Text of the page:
The Division of Corporate Affairs at the Durban University of Technology (DUT) in collaboration with Umtapo and DUT Student Counselling and Health Department hosted a webinar on: Critical Analysis of Bullying in Schools: Developing A Pedagogy of Ubuntu, via MS Teams, last week.
The webinar included guest speakers, Professor Dorothy Espelage, Psychologist and Professor of Education: University of North Carolina (USA), Paseka Njobi, Director: School Safety Department of Basic Education (SA), Mxolisi Nhleko, learner: Sithokozile Secondary School and former Umtapo Peace Club member, Kuhle Ntintile, National Co-ordinator: NACCW Isibindi Ezikoleni. The programme facilitator was Ayanda Mthethwa, Psychologist: DUT Student Counselling and Health. The welcome address was given by Dr Julia Mathuetsi Matetoa – Mohapi Coordinator: Technology, Transfer & Innovations, followed by the guest speakers giving their input and talks on the issue of bullying at schools.
Prof Espelage focused on her presentation on: A Critical Analysis of Bullying in Schools: Prevention Focus. She looked at the policies, procedures-behavioural expectations, social-emotional competencies and ongoing staff training.
She explained what bullying was, the social interactional learning model and spoke on Gender Harassment. Prof Espelage conveyed more on youth-driven interventions, saying that the youth do feel that schools should work harder to establish a positive school climate.
“Adults need to pay attention to emotional and physical safety. The youth indicated that fairness and equity issues need to be addressed directly,” she said.
She also relayed more on virtual reality bullying prevention approaches, trauma-informed approaches to violence prevention and restorative problem solving.
“Prevention programmes yield reductions in bullying and victimisation, and gender-based aggression,” she said.
The next speaker, Ntintile spoke on the NACCW Isibindi Ezikoleni intervention that addresses bullying in schools. He relayed that the Isibindi Esikoleni and Funda stories allows children to explore and read about issues that affect their everyday lives (e.g. sugar daddies). Through Isibindi (CYCWs in Communities) and Isibindi Ezikoleni (CYCWs in School).
Nhleko, a learner from the Sithokozile Secondary School in Clermont, spoke on the Umtapo Programme on Bullying in Schools: #BullyingMustFall.
“As a young person from my primary school days I have been advocating for peace, anti-bullying and no abuse in schools and in the community. It is a great honour to be talking about this burning issue of bullying that is spreading like wild fire in our schools. As we have seen and heard in our televisions and radios that leaners have committed suicide as they could not bear the bullying and abuse any longer and they felt embarrassed and sometimes blame themselves for being bullied,” he said.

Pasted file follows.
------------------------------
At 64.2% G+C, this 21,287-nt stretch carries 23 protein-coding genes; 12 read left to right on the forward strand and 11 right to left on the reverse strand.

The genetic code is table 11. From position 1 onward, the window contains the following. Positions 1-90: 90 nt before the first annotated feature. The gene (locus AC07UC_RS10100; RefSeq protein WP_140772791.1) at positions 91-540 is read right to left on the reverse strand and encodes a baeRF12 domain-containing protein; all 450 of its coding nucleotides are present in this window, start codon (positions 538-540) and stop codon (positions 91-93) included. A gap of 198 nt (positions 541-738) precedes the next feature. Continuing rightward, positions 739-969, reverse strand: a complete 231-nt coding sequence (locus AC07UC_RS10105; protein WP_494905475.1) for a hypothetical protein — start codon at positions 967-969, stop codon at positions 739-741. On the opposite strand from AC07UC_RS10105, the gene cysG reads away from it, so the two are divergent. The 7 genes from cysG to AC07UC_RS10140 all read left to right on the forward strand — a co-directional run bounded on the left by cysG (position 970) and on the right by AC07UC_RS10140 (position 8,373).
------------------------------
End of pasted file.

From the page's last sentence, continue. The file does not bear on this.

He said that people often think that bullying and abuse happens to women and children but men do get bullied and abused too but they are overlooked as all others are.
“Bullying is a serious issue that is plaguing our schools and the community and it need to be addressed urgently as we are losing young lives to it. Through camps and workshops that Umtapo has done with the schools I have learnt that not only the victim of bullying will be affected in the situation of bullying but there might be underlying issues that the perpetrator is also going through and they are taking out their anger or frustration in other children,” he said.
He also said that the Umtapo Speak Out Against Bullying and Abuse Campaigns have been very helpful in breaking the silence against abuse because it gave learners the courage to speak out and report bullies and abusers.
He said further that bullying is everybody’s problem, so it is important that the community and other stakeholders in the community work together in addressing and ending bullying.
“Let’s unite and bring back the spirit of Ubuntu in our schools and communities,” he said.
The webinar ended with a robust question and answer session, followed by the vote of thanks given by Mr Zwakele Ngubane, Director: Advanced & Alumni Relations at DUT.
Pictured: Professor Dorothy Espelage, Psychologist and Professor of Education: University of North Carolina (USA)